I am disappointed that there does not appear to be anything to extend the inshore range and ensure that coastal communities get more of the fish within their range. There does not seem to be any good news there for the small fisherman in a small boat trying to eke out a living around the coast of Ireland from Clogherhead to Lough Foyle. I wish the Minister would put the same effort into defending inshore fishermen as he has put into defending big farmers, and there may have been a better result if that was the case.
Those present know my attitude to the Common Fisheries Policy. Fianna Fáil, as part of the Government, sold out in 1973. It is a bad policy for Ireland and no other sector requires the country to give up so much national wealth to the common pool for so little in return. One could argue that if we had our own fisheries, the austerity suffered by the country would be significantly decreased because we would have sustainable income. I am very disappointed that there appears to be no evidence of the Minister using his position in the Presidency to lay clearly on the line that he is not satisfied with the arrangement arrived at and the need for fundamental reform to ensure that those near the coast get the lion's share of the catch. I heard of no public meetings organised by the Minister to whip up public support for a policy to defend our vital national interest and ensure we get a fair proportion of the fish for the waters around our coast.
We should remember the extent of the coastal waters around Ireland at the time we entered the European Union. I was not in government or even in politics at the time but I opposed the policy and campaigned against it as we were giving away forever our birthright in exchange for short-term grants. That is the way the Common Fisheries Policy was framed. If we had the money we could have got over those years, we would have had a significant amount of sustainable wealth in the country. There is no evidence in public view or in negotiations that anything was done to try to make the people aware that this fundamental reform was taking place and there was an opportunity - which comes once every ten years - to open the issue again. I did not hear that the Minister went to Castletownbere, Rossaveal, Killybegs, Dunmore East, Dingle or anywhere else to whip up support for public demand for a fundamental review of the policy.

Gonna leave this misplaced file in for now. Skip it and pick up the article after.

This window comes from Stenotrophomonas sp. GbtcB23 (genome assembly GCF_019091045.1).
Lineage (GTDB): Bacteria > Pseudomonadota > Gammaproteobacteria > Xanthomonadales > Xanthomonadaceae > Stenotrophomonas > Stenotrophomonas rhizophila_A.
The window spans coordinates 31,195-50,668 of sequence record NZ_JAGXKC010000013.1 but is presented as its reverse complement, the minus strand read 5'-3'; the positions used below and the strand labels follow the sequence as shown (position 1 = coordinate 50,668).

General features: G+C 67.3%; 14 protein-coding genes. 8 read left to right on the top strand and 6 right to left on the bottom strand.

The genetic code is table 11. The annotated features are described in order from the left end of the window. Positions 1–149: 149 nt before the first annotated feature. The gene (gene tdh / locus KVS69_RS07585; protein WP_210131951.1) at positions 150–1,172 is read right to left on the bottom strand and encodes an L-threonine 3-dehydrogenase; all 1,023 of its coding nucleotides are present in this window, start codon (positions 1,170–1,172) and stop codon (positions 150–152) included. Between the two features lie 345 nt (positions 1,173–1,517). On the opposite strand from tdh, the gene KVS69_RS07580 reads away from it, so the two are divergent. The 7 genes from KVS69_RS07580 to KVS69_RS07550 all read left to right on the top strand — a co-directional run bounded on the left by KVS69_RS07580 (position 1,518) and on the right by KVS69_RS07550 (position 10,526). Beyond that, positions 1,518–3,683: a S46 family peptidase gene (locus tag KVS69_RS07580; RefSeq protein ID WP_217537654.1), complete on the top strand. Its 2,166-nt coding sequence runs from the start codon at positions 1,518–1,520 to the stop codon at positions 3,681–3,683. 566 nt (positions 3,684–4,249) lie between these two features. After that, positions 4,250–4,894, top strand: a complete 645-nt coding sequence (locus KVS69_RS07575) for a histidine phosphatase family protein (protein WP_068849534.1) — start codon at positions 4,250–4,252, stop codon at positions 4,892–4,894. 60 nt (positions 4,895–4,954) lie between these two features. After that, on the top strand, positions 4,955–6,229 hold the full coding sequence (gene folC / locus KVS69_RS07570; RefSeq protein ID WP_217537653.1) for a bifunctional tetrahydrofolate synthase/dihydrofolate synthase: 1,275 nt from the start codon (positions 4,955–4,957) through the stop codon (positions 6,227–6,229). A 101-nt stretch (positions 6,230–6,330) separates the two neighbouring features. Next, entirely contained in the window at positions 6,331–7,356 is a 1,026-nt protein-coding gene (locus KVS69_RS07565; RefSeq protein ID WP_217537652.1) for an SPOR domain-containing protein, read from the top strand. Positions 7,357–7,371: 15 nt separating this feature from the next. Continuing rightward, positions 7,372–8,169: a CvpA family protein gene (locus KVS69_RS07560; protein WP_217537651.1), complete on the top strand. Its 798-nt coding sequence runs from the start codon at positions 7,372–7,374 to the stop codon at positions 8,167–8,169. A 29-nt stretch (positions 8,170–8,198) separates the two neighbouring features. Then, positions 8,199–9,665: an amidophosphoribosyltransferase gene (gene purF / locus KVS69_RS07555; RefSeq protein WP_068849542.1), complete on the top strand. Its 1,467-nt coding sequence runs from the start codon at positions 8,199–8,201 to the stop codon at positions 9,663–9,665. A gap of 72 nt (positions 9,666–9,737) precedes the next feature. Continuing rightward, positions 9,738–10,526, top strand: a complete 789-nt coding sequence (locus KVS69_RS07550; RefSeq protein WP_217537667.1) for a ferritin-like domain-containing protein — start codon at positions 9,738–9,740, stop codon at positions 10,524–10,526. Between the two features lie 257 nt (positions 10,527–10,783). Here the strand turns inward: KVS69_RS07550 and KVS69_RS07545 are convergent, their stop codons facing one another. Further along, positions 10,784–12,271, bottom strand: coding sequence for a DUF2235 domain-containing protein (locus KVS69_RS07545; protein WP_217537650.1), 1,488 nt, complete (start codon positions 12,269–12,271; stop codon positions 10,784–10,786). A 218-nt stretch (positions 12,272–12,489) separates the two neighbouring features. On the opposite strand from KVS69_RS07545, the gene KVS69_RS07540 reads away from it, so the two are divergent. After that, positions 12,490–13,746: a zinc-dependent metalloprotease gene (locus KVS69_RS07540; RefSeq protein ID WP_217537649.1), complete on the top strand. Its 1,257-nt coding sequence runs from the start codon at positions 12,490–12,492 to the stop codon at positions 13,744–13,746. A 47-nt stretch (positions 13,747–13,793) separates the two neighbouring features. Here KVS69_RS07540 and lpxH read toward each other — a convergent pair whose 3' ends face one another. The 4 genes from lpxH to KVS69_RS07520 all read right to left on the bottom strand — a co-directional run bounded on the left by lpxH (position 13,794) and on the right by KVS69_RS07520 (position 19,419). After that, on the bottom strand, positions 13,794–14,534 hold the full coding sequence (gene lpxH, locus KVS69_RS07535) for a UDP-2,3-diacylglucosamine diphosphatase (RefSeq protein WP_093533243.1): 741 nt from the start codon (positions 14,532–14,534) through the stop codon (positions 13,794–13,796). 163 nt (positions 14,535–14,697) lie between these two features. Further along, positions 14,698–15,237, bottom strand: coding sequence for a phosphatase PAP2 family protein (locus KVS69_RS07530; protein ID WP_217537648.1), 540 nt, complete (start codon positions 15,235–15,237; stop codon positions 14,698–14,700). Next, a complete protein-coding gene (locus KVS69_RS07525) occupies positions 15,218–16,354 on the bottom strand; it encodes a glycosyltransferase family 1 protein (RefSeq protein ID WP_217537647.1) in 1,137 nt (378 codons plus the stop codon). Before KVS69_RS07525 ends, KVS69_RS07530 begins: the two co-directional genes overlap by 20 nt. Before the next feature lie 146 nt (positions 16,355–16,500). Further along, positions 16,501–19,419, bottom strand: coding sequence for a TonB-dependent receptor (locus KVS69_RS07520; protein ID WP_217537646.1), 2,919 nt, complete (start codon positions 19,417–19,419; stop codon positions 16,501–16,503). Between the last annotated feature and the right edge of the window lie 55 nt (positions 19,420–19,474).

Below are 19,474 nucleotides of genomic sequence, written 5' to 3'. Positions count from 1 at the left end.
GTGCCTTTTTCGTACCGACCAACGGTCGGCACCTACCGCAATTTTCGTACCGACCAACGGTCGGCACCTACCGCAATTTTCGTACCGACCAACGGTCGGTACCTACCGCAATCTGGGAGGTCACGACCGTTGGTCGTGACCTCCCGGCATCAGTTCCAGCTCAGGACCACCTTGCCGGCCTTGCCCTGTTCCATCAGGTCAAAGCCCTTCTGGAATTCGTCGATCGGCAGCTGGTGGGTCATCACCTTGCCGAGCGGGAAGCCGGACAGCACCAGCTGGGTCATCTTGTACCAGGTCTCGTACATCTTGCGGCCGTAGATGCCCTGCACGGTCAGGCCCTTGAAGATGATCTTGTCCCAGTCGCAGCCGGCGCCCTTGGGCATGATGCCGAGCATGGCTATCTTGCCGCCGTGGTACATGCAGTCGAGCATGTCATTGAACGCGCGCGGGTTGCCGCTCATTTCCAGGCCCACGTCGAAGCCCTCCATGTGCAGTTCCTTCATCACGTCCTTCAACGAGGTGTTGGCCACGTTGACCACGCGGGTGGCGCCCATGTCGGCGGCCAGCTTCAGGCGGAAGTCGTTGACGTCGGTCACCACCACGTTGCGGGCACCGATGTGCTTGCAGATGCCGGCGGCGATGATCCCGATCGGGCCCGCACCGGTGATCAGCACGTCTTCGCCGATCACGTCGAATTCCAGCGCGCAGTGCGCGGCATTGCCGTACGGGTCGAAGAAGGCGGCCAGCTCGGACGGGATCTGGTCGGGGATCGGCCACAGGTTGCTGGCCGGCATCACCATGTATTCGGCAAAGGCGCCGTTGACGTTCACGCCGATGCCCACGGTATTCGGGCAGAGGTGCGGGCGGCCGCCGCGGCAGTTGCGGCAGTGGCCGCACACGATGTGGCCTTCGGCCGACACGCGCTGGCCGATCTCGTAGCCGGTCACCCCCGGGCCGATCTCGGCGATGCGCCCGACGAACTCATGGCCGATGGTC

The Minister does not even appear to have been able to bring the Council with him on the Hague preferences and we must still negotiate them every year. I notice that the European Parliament is more with us than the Council. The Minister was capable of defending his corner yesterday and I thought he would have at least been able to ensure that we could protect the Hague preferences. These are total allowable catches given to us every year as part of a negotiation, and we must, effectively, hand in some of our chips in order to get them. They should be permanent and non-negotiable. It is interesting that the Parliament has at least the good sense to see that we should be given the Hague preferences on a permanent basis.
I have noted the comments today and my basic reaction is that it is a very bad deal and we have once again failed to see the potential of the seas around our island. There is a map in my office prepared by Foras na Mara, or the Marine Institute, showing how much of the Irish territory is in water and how little is land. Once again, we have ignored that fact and in a hurry to get a Common Fisheries Policy, we have sold out a fundamental Irish right. I cannot endorse this as a good position for the Council and it is an abysmal failure. Not only are we not seeing a fundamental reform of how the allocations are made but we are not even getting small pieces for the inshore fishermen or the Hague preferences. In other words, it is an agreement on nothing except more cutbacks. The only redeeming feature is the discards issue, which is welcome in the context of world hunger and poverty, as nobody should be throwing good food into the sea.
I thank Dr. Beamish and Ms Kelly for the presentation. It is evident from the document and the presentation that coastal and fishing communities are poor relations when it comes to negotiations, particularly those in Europe.